Setting the Stage: A Young Scholar at HBS

Rohit Daniel Wadhwani, the Harvard-Newcomen Fellow in Business History for the 2002-03 academic year, discusses his research work and his experiences as a Fellow at Harvard Business School in this interview with Laura Linard. Read More

It Came in the First Ships: Capitalism in America

The Virginians in Jamestown, the Puritans in Massachusetts Bay, the Quakers in Pennsylvania and other early settlers of what later became the United States all brought with them elements of capitalism, precursors of the future nation's market-driven direction. In this excerpt from his article "American Capitalism" in Creating Modern Capitalism: How Entrepreneurs, Companies, and Countries Triumphed in Three Industrial Revolutions, HBS Professor Thomas K. McCraw looks at the early years of capitalism on the North American continent. Read More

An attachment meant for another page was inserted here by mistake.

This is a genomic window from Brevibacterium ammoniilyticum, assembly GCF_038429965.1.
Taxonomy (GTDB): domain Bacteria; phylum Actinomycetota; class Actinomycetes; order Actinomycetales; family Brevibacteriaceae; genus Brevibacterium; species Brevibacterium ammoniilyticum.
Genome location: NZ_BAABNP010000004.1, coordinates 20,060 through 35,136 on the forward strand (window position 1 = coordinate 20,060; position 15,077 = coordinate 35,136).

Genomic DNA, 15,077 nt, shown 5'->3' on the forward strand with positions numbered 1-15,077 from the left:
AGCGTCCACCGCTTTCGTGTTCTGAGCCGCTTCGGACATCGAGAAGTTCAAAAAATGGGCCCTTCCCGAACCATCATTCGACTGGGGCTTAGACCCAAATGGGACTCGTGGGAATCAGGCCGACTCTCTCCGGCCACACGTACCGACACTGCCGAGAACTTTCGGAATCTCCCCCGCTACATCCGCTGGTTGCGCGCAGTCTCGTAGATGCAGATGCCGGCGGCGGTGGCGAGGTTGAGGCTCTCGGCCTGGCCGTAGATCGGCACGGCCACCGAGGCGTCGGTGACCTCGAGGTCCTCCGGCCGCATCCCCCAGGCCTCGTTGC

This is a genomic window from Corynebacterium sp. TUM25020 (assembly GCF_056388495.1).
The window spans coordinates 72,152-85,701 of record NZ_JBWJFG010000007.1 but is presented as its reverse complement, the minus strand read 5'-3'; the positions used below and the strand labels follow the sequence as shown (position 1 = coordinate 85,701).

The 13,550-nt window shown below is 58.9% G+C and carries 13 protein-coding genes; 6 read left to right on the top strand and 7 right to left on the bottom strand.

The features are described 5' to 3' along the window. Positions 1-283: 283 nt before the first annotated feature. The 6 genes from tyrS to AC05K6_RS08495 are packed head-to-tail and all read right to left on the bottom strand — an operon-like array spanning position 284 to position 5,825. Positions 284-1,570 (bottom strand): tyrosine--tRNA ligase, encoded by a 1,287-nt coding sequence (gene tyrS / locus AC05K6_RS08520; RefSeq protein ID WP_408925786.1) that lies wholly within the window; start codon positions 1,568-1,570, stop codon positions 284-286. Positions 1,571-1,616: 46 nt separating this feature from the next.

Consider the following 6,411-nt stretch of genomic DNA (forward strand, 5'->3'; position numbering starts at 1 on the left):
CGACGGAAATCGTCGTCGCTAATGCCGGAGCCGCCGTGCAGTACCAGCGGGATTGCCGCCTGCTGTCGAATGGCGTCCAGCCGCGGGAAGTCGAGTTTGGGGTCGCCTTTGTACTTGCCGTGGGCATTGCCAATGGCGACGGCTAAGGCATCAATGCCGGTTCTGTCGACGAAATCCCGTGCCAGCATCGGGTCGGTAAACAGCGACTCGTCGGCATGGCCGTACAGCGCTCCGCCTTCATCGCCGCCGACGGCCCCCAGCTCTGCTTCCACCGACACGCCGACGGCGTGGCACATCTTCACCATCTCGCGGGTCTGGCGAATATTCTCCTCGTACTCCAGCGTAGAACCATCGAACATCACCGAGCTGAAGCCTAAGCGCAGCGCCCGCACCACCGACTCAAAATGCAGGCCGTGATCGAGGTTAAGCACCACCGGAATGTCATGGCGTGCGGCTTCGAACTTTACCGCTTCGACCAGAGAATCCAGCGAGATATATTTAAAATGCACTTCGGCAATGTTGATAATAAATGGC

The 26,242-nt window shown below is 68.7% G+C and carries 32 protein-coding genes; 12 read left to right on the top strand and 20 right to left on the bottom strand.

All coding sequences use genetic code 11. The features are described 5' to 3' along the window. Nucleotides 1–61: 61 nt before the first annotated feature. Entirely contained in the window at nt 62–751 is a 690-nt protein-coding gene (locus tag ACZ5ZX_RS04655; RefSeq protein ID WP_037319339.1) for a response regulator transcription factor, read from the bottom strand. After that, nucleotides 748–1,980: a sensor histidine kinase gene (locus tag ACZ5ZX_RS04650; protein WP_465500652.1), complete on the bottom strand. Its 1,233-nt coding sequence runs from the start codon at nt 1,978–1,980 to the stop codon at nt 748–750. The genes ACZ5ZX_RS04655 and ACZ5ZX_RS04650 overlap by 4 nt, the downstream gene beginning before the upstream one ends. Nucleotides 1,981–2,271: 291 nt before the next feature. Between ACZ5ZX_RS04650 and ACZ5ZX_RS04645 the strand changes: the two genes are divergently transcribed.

The Intellectual Underpinnings of Entrepreneurial Management

The term entrepreneur — literally, "undertaker"—has been around for over two centuries, but attempts to define it have remained elusive. In this excerpt from their article "Entrepreneurial Management: In Pursuit of Opportunity," HBS Professors Howard H. Stevenson and Teresa M. Amabile look back at the roots of entrepreneneurship as an academic field of interest and ahead to what they believe will be "the entrepreneur's century." Read More